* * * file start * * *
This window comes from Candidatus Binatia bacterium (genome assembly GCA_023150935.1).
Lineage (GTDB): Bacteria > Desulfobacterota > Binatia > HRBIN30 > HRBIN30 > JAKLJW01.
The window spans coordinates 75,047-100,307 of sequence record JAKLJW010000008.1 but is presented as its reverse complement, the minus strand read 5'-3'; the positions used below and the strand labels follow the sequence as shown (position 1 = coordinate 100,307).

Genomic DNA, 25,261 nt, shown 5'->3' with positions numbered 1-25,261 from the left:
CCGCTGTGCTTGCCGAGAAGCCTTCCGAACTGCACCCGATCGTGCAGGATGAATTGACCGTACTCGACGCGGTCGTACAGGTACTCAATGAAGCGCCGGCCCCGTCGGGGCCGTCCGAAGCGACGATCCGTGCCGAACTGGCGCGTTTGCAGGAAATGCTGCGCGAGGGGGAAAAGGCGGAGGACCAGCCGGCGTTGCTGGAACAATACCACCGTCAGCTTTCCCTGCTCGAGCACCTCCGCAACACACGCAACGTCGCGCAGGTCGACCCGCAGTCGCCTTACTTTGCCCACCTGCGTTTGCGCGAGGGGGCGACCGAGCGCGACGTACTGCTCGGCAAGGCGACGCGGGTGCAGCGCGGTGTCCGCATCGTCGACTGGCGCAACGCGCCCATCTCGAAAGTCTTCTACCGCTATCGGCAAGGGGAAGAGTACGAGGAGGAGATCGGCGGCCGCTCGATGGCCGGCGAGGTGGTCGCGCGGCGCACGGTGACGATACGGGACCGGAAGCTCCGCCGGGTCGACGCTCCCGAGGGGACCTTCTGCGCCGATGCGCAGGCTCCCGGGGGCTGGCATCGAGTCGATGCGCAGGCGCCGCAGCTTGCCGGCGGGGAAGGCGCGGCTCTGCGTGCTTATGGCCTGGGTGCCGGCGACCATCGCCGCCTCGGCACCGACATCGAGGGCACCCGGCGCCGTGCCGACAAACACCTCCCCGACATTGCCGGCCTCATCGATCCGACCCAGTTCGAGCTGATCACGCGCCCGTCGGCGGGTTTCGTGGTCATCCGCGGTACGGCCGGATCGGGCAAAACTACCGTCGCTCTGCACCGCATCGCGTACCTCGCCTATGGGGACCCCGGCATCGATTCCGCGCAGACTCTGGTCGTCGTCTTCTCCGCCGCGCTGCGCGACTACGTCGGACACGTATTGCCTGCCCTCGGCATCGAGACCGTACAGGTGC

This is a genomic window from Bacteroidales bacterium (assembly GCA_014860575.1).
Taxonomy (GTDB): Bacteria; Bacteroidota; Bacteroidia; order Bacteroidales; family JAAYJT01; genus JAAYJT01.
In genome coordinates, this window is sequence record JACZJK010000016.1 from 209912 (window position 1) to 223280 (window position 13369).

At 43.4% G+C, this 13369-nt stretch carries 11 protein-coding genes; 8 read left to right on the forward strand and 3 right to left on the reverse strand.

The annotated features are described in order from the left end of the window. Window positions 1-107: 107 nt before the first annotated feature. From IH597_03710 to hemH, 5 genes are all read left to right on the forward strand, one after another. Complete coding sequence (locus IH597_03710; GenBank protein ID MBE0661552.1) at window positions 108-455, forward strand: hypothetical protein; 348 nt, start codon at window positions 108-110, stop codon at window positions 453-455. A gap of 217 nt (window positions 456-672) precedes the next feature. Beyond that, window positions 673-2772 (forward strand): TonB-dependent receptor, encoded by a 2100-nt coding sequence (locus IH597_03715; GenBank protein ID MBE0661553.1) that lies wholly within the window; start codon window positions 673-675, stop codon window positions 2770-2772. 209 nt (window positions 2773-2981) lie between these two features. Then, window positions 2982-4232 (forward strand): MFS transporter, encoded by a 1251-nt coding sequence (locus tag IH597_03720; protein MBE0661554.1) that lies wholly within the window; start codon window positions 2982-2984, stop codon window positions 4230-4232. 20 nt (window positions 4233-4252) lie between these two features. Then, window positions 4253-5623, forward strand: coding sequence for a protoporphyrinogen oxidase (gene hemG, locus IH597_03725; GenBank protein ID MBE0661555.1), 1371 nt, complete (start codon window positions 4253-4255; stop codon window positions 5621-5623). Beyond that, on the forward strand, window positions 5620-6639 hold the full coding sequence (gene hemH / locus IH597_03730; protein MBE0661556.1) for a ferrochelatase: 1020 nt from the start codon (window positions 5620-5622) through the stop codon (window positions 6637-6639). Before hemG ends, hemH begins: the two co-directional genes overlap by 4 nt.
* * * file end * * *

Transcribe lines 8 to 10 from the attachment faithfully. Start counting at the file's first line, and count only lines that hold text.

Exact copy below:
In genome coordinates, this window is sequence record JACZJK010000016.1 from 209912 (window position 1) to 223280 (window position 13369).

At 43.4% G+C, this 13369-nt stretch carries 11 protein-coding genes; 8 read left to right on the forward strand and 3 right to left on the reverse strand.

The annotated features are described in order from the left end of the window. Window positions 1-107: 107 nt before the first annotated feature. From IH597_03710 to hemH, 5 genes are all read left to right on the forward strand, one after another. Complete coding sequence (locus IH597_03710; GenBank protein ID MBE0661552.1) at window positions 108-455, forward strand: hypothetical protein; 348 nt, start codon at window positions 108-110, stop codon at window positions 453-455. A gap of 217 nt (window positions 456-672) precedes the next feature. Beyond that, window positions 673-2772 (forward strand): TonB-dependent receptor, encoded by a 2100-nt coding sequence (locus IH597_03715; GenBank protein ID MBE0661553.1) that lies wholly within the window; start codon window positions 673-675, stop codon window positions 2770-2772. 209 nt (window positions 2773-2981) lie between these two features. Then, window positions 2982-4232 (forward strand): MFS transporter, encoded by a 1251-nt coding sequence (locus tag IH597_03720; protein MBE0661554.1) that lies wholly within the window; start codon window positions 2982-2984, stop codon window positions 4230-4232. 20 nt (window positions 4233-4252) lie between these two features. Then, window positions 4253-5623, forward strand: coding sequence for a protoporphyrinogen oxidase (gene hemG, locus IH597_03725; GenBank protein ID MBE0661555.1), 1371 nt, complete (start codon window positions 4253-4255; stop codon window positions 5621-5623). Beyond that, on the forward strand, window positions 5620-6639 hold the full coding sequence (gene hemH / locus IH597_03730; protein MBE0661556.1) for a ferrochelatase: 1020 nt from the start codon (window positions 5620-5622) through the stop codon (window positions 6637-6639). Before hemG ends, hemH begins: the two co-directional genes overlap by 4 nt.